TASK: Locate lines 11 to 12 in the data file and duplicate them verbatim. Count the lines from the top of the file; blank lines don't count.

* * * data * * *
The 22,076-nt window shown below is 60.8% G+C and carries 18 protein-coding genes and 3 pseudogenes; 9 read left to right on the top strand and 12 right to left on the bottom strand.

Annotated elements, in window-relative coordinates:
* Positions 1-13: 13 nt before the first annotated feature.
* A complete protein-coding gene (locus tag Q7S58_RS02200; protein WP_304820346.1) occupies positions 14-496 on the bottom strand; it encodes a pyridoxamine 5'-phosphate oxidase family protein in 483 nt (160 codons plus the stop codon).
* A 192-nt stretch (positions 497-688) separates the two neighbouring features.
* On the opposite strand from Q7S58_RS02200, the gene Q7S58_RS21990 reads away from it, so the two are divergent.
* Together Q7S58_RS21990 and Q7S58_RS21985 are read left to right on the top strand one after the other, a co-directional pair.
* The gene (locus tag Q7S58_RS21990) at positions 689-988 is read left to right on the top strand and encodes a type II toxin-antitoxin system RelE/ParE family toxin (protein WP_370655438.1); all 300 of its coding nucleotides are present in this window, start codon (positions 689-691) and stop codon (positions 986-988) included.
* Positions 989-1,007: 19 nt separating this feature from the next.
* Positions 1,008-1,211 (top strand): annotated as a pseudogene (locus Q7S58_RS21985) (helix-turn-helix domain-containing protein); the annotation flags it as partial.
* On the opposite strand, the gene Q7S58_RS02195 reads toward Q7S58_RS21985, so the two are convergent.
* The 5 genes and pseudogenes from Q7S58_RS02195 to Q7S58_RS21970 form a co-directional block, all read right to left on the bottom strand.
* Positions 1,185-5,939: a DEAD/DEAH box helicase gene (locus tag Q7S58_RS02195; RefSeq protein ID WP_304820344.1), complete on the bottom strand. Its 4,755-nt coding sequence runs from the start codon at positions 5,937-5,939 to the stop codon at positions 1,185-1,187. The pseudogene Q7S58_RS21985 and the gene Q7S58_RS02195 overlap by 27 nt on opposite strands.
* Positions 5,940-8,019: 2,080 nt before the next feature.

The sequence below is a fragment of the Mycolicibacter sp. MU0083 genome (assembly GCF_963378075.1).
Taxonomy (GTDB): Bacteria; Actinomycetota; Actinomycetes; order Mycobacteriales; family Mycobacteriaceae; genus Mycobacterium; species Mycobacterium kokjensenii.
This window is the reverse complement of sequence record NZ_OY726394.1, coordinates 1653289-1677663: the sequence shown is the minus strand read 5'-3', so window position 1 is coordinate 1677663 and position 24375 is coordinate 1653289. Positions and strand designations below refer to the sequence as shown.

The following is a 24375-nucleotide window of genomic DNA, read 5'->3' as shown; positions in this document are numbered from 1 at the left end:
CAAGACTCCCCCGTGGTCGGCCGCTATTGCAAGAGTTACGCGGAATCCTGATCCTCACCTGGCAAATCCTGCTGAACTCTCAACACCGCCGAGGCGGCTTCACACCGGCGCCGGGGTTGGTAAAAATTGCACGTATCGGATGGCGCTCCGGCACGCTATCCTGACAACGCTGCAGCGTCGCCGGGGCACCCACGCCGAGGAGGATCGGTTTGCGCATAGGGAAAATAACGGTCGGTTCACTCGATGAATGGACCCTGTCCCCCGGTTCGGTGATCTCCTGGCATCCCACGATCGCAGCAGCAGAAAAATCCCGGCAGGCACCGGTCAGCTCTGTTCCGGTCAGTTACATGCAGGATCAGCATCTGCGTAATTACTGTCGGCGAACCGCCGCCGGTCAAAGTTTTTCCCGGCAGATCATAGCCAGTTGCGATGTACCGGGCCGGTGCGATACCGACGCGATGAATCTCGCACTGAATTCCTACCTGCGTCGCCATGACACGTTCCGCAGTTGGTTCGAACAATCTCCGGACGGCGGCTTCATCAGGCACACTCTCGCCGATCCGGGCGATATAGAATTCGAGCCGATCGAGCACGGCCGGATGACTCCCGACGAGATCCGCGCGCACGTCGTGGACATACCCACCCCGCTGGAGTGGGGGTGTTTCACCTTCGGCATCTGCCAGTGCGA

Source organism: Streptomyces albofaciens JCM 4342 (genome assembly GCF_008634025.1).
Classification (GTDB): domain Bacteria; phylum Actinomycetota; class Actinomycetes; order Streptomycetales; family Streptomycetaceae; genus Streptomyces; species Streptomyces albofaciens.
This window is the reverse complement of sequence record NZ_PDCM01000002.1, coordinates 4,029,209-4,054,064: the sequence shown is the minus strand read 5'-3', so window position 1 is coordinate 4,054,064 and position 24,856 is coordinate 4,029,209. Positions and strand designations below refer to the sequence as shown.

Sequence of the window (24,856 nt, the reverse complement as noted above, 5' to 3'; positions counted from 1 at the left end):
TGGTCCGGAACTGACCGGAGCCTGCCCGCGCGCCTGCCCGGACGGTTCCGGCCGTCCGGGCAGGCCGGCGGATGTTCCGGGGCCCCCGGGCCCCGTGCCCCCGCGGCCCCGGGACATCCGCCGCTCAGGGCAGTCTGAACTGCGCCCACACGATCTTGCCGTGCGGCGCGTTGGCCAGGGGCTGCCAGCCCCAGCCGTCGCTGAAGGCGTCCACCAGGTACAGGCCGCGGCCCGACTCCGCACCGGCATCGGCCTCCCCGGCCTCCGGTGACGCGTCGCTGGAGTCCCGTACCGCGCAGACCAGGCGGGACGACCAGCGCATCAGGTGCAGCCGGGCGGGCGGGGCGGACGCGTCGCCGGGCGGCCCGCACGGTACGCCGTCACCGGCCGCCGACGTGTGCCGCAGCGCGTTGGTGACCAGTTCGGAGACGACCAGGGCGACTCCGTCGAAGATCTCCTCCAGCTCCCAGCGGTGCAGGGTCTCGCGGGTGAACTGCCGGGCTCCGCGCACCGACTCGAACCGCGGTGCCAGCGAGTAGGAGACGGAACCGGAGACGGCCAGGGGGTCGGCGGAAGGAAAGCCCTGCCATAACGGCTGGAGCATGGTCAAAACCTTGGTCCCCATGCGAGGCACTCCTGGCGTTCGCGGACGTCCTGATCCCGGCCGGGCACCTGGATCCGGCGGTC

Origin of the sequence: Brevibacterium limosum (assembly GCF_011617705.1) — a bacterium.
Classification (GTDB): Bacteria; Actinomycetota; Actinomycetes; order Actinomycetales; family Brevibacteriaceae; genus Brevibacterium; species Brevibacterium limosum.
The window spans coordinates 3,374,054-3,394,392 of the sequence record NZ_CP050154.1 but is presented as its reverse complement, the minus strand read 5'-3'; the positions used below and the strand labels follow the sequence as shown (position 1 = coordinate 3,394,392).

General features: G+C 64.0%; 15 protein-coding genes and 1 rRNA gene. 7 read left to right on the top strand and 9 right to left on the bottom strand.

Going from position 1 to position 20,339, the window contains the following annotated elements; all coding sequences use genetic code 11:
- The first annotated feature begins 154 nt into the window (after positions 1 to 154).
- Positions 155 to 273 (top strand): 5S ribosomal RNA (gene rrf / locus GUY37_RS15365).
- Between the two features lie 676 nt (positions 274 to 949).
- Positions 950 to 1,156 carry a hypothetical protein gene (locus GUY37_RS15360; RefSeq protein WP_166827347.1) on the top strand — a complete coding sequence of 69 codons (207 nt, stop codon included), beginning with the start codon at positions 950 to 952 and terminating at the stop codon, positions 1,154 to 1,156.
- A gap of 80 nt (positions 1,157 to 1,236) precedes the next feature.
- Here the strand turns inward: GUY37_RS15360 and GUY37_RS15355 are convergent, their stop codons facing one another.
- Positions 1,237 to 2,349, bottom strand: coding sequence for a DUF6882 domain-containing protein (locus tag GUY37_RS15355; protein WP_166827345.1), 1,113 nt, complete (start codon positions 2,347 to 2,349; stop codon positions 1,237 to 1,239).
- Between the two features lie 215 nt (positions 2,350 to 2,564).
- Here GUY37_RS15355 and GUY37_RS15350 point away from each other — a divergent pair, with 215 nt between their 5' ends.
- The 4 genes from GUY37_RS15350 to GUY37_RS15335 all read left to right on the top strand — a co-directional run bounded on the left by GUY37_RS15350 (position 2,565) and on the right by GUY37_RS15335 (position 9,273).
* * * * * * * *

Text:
* On the opposite strand, the gene Q7S58_RS02195 reads toward Q7S58_RS21985, so the two are convergent.
* The 5 genes and pseudogenes from Q7S58_RS02195 to Q7S58_RS21970 form a co-directional block, all read right to left on the bottom strand.